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Lemon season

The products and services that left a sour taste in 2020.

Shonkys 2020 judging
Last updated: 10 November 2020

When COVID-19 hit Australia earlier this year, we decided that everyone needed a bit more kindness in their lives. Having seen a few examples of businesses going above and beyond to help people, we invited public nominations for what would become our 'Shiny Awards', to recognise some of the best of those examples.

Our early working title for the Shinys was the 'anti-Shonkys' because we saw them as the antithesis of our annual awards that call out poor business behaviour. When we announced the winners in June, we didn't know what the events of 2020 would mean for the Shonkys. We would have loved nothing more than to have no reason to award them. But here we are again…

While these awards often have a fun edge – evidenced by CHOICE staff dressing up in silly costumes for the media – they ultimately have a serious message. As consumers, we shouldn't have to go to great lengths to work out whether we're being sold a dud or being ripped off. Businesses should just do the right thing in the first place.

With the Reserve Bank's cash rate at 0.25% and many people struggling to repay debts, there's no place in Australia for credit cards with interest rates of almost 23%

This is particularly important when people are doing it tough – and nothing highlights this better than this year's award to Harvey Norman and Latitude Finance for flogging overpriced credit cards. With the Reserve Bank's cash rate at 0.25% and many people struggling to repay debts, there's no place in Australia for credit cards with interest rates of almost 23%. It's an even greater concern that these are being sold on the shop floor.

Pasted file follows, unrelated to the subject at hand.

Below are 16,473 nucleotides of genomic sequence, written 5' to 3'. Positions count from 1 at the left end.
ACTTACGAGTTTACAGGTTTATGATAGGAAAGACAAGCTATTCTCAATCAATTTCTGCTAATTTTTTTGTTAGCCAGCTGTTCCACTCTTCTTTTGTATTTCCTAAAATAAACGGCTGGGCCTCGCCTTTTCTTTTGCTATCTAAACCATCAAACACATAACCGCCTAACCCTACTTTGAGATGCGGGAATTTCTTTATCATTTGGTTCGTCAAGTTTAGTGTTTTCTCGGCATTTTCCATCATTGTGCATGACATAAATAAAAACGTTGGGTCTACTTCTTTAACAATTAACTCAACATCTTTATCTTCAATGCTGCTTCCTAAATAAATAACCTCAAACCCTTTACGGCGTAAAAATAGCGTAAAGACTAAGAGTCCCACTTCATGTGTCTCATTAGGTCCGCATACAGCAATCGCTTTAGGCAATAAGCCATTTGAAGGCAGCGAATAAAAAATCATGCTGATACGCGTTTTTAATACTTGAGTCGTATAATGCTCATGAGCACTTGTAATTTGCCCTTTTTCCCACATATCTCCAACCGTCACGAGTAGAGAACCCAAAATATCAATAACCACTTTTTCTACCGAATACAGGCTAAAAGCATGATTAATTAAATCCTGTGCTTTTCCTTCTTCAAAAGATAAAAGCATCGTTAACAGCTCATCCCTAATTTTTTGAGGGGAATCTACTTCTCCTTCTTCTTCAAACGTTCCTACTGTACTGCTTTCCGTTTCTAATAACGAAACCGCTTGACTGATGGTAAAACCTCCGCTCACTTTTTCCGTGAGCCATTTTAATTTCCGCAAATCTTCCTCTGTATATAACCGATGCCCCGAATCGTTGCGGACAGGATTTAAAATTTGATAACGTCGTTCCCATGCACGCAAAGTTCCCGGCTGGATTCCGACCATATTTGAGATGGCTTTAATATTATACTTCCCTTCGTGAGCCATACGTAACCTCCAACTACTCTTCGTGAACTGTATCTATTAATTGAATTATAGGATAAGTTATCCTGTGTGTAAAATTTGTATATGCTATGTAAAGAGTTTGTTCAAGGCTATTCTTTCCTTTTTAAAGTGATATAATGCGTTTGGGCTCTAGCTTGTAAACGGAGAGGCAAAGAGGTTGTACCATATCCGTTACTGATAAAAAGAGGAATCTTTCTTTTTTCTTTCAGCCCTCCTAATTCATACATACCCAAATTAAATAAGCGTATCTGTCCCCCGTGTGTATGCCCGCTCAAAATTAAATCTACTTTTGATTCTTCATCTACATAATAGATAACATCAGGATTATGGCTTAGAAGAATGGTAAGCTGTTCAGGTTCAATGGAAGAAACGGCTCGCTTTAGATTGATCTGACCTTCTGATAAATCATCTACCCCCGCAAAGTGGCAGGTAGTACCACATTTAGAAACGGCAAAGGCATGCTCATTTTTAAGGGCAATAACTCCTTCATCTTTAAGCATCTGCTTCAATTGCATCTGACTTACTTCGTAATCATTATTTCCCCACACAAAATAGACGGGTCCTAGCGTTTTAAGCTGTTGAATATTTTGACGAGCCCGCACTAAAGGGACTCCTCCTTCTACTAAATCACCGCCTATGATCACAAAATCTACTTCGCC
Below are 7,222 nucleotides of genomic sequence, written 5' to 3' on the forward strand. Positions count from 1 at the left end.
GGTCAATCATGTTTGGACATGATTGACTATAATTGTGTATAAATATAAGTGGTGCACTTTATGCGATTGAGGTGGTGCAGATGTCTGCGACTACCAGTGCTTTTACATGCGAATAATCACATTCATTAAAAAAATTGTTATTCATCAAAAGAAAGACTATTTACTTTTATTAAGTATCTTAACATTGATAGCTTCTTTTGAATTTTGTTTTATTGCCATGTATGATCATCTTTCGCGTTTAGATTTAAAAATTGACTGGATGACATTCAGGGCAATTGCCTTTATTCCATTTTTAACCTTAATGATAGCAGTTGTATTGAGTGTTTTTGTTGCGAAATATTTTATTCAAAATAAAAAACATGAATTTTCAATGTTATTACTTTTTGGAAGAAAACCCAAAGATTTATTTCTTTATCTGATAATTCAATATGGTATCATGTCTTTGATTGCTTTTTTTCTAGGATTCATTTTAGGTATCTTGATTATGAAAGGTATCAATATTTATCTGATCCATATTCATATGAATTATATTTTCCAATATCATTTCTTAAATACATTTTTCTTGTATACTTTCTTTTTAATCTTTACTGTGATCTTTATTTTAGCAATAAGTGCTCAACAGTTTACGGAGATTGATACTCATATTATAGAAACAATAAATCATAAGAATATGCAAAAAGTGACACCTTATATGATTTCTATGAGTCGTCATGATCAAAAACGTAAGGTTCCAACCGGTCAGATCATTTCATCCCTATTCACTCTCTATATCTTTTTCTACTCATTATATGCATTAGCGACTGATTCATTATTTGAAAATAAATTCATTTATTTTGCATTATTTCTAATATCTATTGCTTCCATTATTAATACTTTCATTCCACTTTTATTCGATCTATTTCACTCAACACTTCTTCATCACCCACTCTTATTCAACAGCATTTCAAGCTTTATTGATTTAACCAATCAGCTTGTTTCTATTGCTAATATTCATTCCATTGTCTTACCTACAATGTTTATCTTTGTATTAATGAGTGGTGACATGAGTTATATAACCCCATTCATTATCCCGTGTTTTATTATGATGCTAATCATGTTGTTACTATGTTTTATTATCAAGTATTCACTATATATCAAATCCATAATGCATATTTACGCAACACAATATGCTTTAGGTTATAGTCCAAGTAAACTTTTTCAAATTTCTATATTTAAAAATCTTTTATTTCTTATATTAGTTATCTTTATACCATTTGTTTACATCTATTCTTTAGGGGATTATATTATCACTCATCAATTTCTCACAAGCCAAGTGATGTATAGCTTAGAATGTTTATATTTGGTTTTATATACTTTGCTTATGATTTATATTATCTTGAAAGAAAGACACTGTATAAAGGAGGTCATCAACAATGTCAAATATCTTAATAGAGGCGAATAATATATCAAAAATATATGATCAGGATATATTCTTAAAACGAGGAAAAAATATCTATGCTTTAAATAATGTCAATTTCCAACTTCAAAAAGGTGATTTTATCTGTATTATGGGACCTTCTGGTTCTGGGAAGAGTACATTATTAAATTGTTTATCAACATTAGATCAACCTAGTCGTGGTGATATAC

We give out these awards because we want to change the market, by shaming businesses that deserve it and encouraging regulators to enforce the law. I'm pleased to say that we often see that happen. Just last month, 2017 Shonky Award winner Viagogo – a ticket resale website that has ripped off consumers around the world – was ordered to pay a fine of $7 million for breaching consumer laws, as a result of action by the ACCC. Viagogo followed in the steps of other Shonky winners, such as the Medical Weightloss Institute and Thermomix, to face action by regulators.

While in a way we'd love not to hold the Shonkys, we know we must, because bad publicity is a powerful weapon against bad behaviour, and there is no other organisation in Australia with the ability to call it out in this way. The reason we can do that is because we are independent and member-funded. As a CHOICE member, you help to make that possible, so know that by supporting us, you help to protect other consumers from the shonks you're about to read about.